I can remember quite clearly being a child and telling my mum I was bored. Her response? Well, go outside and play or find something to do. At which point I am pretty sure I moaned back that there was nothing to do which illicited a laughing response from my mum. I don’t remember being bored often. I think I was the last generation growing up where parents felt safe to send us outside to play with little to no supervision – I certainly couldn’t imagine wanting to do that with Alyssa in years to come. However, whether its the development in technology or the fear now instilled in us as parents that something will happen to our children out there in the world, children are spending more and more time in front of a screen. Are we becoming lazy as parents or are we scared of allowing our children to be bored?!
New research has revealed that kids have been spending just 3 hours per day away from their screens, while only 31% of parents admitted to giving a bored child a digital device to keep them occupied.
Conducted by BIC® as part of its Young Artist Award, the study found that kids complain about being bored on average 122 times a month – that’s 1,500 times a year. With the words “I’m bored” being dreaded by 69% of parents. Fortunately I am not at the vocalising of the I’m bored stage yet… but I can see it happen. When she is, she asks for the TV to be put on. I don’t always give in but I am not going to deny I am a parent who will use the TV when I need it to help me get through the day.
However, we don’t always have it on and she only has use of a tablet once or twice a week for an hour. She is an outdoors child and whenever we can she is out there come rain or shine. I also think I’m lucky that my little one has a great imagination and will spend hours playing and making up stories with her princess dolls.
Parents worry that with all these Insta-perfect and Pinterest Mums around that they simply can’t compete and perhaps don’t even want to try. However, it doesn’t have to be a case of making a picture perfect set of cakes without a single piece of mess or creating clay sculptures together. What’s the matter with a good old bit of colouring?!
In response to the findings, renowned child education consultant Dr Martin Stephen said that “boredom is a brilliant platform from which children learn to use their imaginations …. It’s important that we continue to develop core skills such as drawing and writing.”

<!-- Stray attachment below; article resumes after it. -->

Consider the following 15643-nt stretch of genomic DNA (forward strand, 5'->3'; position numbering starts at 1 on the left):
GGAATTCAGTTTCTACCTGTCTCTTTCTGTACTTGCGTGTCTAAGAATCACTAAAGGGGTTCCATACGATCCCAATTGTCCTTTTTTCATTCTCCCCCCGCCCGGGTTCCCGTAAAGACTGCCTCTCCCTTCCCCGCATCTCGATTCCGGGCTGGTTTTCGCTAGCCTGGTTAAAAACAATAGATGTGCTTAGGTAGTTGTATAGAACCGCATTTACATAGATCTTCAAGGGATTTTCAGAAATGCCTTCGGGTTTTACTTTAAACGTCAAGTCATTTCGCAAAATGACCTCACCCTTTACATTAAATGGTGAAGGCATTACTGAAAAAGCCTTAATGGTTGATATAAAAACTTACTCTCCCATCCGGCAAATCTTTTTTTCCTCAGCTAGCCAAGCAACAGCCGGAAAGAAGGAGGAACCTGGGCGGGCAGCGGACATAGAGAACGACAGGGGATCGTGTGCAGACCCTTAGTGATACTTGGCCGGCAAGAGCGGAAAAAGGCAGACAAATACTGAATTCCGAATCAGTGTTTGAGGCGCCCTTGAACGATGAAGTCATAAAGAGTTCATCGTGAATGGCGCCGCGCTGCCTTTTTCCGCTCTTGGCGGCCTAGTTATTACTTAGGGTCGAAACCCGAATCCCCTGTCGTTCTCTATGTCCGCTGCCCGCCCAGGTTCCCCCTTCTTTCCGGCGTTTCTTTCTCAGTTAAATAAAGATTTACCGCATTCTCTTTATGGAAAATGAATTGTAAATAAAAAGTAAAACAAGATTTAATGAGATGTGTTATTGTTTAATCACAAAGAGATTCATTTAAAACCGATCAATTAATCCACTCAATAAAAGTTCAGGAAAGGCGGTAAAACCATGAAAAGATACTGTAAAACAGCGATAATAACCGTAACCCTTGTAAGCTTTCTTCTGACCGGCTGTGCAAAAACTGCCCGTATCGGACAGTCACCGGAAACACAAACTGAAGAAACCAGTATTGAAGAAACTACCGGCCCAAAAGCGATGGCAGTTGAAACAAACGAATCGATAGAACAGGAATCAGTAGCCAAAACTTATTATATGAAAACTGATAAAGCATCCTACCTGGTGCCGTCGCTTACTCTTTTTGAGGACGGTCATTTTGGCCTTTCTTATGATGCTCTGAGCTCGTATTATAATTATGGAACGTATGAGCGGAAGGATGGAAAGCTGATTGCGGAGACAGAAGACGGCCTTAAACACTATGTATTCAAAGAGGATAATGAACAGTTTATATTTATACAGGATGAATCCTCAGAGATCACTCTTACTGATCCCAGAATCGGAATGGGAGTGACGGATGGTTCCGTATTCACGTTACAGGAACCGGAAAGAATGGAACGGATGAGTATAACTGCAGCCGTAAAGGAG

He continued, “Drawing and writing with a pen aren’t old fashioned and out-dated – they’re proved state-of-the-art and affordable boosters to the child’s body and brain: the ultimate fertiliser for the imagination.” Do you know, my laptop wasn’t working the other day so I picked up a pen to make some notes and within 5 minutes my hand began to ache holding the pen which would normally take a few hours to happen. I then noticed that the little welt that was a permanent reminder of the hours of school work and homework that I went through, which had been on my finger for as long as I could remember was no longer there. I wondered, how long had it been since I had picked up a pen for longer than a few seconds to write a quick note?!
The statistics emerged in a study by BIC® KIDS as part of its Young Artist Award, which celebrates the creativity of children from across the country by taking children’s artwork beyond the fridge door and onto public billboards.
Parents are keen to see kids move away from digital distractions; with two-thirds (65 per cent) feeling guilty about the amount of screen time that their children have. Just 14 per cent of parents claim it’s natural for modern children to spend time with screens. I’ve already admitted I am one of the percentage that feel guilty for popping the TV on but I also think I am one of the ones who will hand my little one a set of crayons and paper, whack the playdough out when I’m in a crazy mood or bring her into the kitchen and teach her how to safely cut vegetables.
It isn’t always easy and I am as far from a Pinterest Mum as it’s possible to be, but I do agree with BIC Kids research – it is good for children to be bored. We were as children and we had to make our own fun without computers, games consoles, mobile phones and tablets. Whether it be going outside to jump in muddy puddles or sticking a sheet over some chairs and making a fort, let them be bored and let them find ways to entertain themselves…without technology. Save the TV escape for when there’s hidden chocolate you want to munch!